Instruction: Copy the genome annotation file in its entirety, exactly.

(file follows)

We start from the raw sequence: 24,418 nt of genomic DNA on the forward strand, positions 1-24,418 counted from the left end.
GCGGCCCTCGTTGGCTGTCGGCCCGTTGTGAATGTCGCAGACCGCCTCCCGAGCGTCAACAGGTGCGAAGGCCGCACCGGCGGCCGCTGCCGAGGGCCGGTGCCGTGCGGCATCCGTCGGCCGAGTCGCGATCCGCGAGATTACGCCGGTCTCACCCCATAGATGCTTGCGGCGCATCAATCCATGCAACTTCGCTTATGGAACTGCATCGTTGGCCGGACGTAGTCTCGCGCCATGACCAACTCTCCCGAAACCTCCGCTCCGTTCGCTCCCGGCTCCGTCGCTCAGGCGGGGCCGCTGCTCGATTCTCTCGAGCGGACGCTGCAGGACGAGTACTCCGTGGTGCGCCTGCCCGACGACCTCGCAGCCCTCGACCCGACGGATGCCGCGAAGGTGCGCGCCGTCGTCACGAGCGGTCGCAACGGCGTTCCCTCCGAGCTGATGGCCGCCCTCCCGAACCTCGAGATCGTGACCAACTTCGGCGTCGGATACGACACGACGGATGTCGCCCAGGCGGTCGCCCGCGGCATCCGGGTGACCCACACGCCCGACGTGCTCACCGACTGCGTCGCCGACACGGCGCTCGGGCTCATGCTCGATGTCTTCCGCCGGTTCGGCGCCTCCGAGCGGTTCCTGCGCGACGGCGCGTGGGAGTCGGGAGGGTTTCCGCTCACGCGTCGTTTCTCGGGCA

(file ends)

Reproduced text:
We start from the raw sequence: 24,418 nt of genomic DNA on the forward strand, positions 1-24,418 counted from the left end.
GCGGCCCTCGTTGGCTGTCGGCCCGTTGTGAATGTCGCAGACCGCCTCCCGAGCGTCAACAGGTGCGAAGGCCGCACCGGCGGCCGCTGCCGAGGGCCGGTGCCGTGCGGCATCCGTCGGCCGAGTCGCGATCCGCGAGATTACGCCGGTCTCACCCCATAGATGCTTGCGGCGCATCAATCCATGCAACTTCGCTTATGGAACTGCATCGTTGGCCGGACGTAGTCTCGCGCCATGACCAACTCTCCCGAAACCTCCGCTCCGTTCGCTCCCGGCTCCGTCGCTCAGGCGGGGCCGCTGCTCGATTCTCTCGAGCGGACGCTGCAGGACGAGTACTCCGTGGTGCGCCTGCCCGACGACCTCGCAGCCCTCGACCCGACGGATGCCGCGAAGGTGCGCGCCGTCGTCACGAGCGGTCGCAACGGCGTTCCCTCCGAGCTGATGGCCGCCCTCCCGAACCTCGAGATCGTGACCAACTTCGGCGTCGGATACGACACGACGGATGTCGCCCAGGCGGTCGCCCGCGGCATCCGGGTGACCCACACGCCCGACGTGCTCACCGACTGCGTCGCCGACACGGCGCTCGGGCTCATGCTCGATGTCTTCCGCCGGTTCGGCGCCTCCGAGCGGTTCCTGCGCGACGGCGCGTGGGAGTCGGGAGGGTTTCCGCTCACGCGTCGTTTCTCGGGCA